‘But doesn’t Russian have a different alphabet!?’ – OurWarwick

‘But doesn’t Russian have a different alphabet!?’

Hello! I’m Catherine, I am 19 and I study modern language (advanced Spanish, beginners Italian and beginners Russian). Currently, it is week 4 of term two, meaning, as a friend of mine pointed out, I am nearly halfway through my first year of University. Shudders. How is it going so fast?

I gather that most people who actually read these blogs are prospective students, so I thought I would start with talking about the part of my degree people find the most interesting: attempting to learn Russian. Telling people I study Russian usually provokes one of three response: general disgust at their personal experiences of trying to speak another language; horror at the prospect of using a different alphabet; or confused remarks concerning my political views and opinions on Vladimir Putin. The truth is, I decided to learn Russian not out of self- hatred, a desire to change identity, or some form of political fanaticism, but simply because I could. Warwick offers four main languages you can study for your degree (French, German, Italian and Spanish) and several which you can add on to your main one (Chinese, Japanese, Russian, Portuguese, and Arabic).

Learning Russian is a slightly unconventional experience, especially in comparison to my affectionate memories of learning Spanish for my GCSEs. When I compare it to Italian, which I am also a beginner in, it could not be more different. Admittedly, the majority of people in my Italian class have a background in Romance languages (Spanish, French, Romanian and Latin), so I think, especially for me, it feels more like I am remembering Italian instead of starting from scratch. Russian is a bit different: not only have they got the alphabet (which isn’t as hard as it looks, I promise), but a mountain of grammar which doesn’t even exist in English (cases anyone?). Also, like any beginner language at university, it is an “accelerated course,” leaving little time to cry in between learning new tenses, and a lot of work accomplished in a week.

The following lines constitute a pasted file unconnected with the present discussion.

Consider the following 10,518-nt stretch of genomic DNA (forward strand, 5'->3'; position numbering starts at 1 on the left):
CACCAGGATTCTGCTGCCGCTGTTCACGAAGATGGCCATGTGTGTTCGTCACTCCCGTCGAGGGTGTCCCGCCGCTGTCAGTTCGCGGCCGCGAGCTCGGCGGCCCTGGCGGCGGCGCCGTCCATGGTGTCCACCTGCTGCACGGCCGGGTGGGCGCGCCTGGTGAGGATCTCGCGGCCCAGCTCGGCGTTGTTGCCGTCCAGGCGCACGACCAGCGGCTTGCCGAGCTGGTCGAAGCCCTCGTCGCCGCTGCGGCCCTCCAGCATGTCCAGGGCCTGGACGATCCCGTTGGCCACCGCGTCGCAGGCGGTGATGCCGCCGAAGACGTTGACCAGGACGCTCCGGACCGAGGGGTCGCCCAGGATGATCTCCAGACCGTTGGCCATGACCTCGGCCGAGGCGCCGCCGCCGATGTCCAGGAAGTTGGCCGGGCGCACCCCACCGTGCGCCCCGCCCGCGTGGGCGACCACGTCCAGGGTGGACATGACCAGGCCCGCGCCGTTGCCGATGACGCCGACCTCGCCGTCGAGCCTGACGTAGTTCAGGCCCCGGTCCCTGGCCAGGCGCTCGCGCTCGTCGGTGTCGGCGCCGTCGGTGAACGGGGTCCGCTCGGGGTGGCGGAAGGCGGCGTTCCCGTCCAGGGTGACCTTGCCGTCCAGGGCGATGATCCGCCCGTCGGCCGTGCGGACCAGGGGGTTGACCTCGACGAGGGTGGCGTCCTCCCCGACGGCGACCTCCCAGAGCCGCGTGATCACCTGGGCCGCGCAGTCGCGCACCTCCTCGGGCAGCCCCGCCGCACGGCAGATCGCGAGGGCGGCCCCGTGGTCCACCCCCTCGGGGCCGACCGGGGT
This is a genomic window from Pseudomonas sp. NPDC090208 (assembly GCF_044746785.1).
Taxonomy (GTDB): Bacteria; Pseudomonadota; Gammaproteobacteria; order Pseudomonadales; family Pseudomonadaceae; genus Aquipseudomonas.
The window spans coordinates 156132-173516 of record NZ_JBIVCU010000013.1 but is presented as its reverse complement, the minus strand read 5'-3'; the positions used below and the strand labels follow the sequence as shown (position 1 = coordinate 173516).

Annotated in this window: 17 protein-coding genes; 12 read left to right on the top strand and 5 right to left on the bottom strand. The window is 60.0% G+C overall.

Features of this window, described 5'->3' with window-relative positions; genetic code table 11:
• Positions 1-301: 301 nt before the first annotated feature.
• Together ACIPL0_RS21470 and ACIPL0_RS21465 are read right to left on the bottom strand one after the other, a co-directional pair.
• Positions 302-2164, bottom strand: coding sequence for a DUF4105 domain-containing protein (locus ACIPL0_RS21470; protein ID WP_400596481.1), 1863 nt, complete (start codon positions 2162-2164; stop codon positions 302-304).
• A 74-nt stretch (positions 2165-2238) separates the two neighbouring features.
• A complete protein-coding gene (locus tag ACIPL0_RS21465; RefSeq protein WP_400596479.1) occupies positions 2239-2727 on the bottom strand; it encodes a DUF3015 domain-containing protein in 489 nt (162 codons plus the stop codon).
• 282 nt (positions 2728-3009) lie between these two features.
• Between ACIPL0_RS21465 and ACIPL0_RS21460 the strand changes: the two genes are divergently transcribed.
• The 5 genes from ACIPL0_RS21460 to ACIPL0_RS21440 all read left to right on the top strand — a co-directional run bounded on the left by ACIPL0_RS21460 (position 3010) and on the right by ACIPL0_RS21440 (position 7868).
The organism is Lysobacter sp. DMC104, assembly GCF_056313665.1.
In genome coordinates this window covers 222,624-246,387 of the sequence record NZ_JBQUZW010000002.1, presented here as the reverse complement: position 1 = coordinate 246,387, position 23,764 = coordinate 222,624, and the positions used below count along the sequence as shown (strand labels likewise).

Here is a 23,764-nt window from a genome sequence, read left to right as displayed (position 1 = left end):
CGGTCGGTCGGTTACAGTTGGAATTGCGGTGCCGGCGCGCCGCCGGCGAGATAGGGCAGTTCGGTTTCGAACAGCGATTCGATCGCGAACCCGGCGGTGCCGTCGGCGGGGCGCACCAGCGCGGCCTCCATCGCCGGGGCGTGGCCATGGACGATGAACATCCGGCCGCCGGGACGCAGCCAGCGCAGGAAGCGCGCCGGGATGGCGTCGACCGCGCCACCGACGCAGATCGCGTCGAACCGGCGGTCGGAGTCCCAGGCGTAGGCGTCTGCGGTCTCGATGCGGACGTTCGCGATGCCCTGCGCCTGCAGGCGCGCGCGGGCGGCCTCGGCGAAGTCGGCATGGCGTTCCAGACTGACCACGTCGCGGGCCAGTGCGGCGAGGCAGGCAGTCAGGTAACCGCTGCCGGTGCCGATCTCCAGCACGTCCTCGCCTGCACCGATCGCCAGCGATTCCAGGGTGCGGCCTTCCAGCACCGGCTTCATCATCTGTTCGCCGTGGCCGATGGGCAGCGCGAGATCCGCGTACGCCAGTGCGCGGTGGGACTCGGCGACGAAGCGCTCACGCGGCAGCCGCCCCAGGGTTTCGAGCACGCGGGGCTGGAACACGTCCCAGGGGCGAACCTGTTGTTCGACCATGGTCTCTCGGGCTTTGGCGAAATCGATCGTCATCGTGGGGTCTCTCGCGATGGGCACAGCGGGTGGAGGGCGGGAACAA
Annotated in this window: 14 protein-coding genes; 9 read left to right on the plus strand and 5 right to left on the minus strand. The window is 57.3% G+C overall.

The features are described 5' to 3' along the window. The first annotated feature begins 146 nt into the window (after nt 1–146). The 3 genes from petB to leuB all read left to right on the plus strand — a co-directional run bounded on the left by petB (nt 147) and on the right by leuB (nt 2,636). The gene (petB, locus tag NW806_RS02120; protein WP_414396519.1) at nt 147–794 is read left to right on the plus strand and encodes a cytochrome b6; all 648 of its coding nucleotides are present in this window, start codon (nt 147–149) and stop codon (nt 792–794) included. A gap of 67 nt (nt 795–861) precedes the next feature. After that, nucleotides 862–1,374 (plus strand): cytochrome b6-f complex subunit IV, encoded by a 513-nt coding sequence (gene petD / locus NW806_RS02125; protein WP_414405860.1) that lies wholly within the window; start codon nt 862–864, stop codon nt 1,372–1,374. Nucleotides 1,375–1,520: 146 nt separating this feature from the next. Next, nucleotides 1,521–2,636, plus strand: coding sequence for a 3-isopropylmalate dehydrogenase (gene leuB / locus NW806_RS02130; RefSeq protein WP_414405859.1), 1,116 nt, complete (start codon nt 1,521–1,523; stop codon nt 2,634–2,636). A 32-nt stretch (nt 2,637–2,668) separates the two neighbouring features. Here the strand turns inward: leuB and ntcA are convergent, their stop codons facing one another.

Anyway, despite all the complaining, which anyone who knows me will know it is a pastime I am particularly talented at, I have to admit, I am really enjoying Russian. The differences are challenging, but the teaching at Warwick is exceptional (at least in the School of Modern Languages) and there is nothing quite like understanding something you thought was previously incomprehensible. Likewise, even though there is way more work than you received at school, that is something that comes with any course, not just Russian. When I think that only 17 weeks ago, I couldn’t even pronounce the name of the alphabet (Cyrillic- is it said like kyrillic or syrillic?) and now I have conquered the present, past and future tense, I am pretty impressed. Besides, given I spend all my time in advanced Spanish discussing the human rights of indigenous people or whether art has the right to be political, I do really treasure the time of the week in Russian where I can simply talk about what I am having for dinner (for now).

PS. It is pronounced “syrillic”.

  • The Bear

    Awesome article


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